Monday, September 23, 2013

AQR--"Demystifying Managed Futures" (Returns and Anomalies)

CTA's as trend-followers? Not exactly groundbreaking.

On the other hand strategies that attempt to call turning points are much more dangerous to capital and require such severe dedication to risk management that they almost resemble work.

In this paper the focus on initial under-reaction to news, and delayed over- reaction, is without doubt worth the read. Pages 5-7 should be enough to inform the reader whether to expend more time on the balance of the paper.

All three of the authors have connections to AQR Capital Management.
From Stern, NYU:
Forthcoming Journal of Investment Management

Practitioner's Digest
We show that the returns of Managed Futures funds and CTAs can be explained by simple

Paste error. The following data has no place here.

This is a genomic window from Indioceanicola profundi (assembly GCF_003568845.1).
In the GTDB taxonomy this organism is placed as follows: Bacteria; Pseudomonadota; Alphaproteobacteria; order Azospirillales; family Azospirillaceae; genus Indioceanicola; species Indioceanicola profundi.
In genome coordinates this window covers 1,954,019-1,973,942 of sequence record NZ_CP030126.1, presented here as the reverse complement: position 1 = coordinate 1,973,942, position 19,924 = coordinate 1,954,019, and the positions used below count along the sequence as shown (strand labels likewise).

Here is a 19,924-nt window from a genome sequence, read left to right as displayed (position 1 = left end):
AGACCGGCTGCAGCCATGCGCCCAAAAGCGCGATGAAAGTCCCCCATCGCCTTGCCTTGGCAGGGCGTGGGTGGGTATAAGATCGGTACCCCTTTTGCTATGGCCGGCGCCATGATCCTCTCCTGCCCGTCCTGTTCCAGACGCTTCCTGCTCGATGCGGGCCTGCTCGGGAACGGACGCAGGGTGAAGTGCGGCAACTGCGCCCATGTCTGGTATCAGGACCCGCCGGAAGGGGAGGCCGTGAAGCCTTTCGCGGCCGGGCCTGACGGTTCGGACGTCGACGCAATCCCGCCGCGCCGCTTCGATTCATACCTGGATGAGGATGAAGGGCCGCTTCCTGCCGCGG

trend-following strategies, specifically time series momentum strategies. We discuss the 
economic intuition behind these strategies, including the potential sources of profit due to initial 
under-reaction and delayed over-reaction to news. 
We show empirically that these trend-following strategies explain Managed Futures returns. 
Indeed, time series momentum strategies produce large correlations and high R-squares with 
Managed Futures indices and individual manager returns, including the largest and most successful  managers.
While the largest Managed Futures managers have realized significant alphas to traditional long-only benchmarks,
controlling for time series momentum strategies drives their alphas to zero. 
Finally, we consider a number of implementation issues relevant to time series momentum 
strategies, including risk management, risk allocation across asset classes and trend horizons, 
portfolio rebalancing frequency, transaction costs, and fees.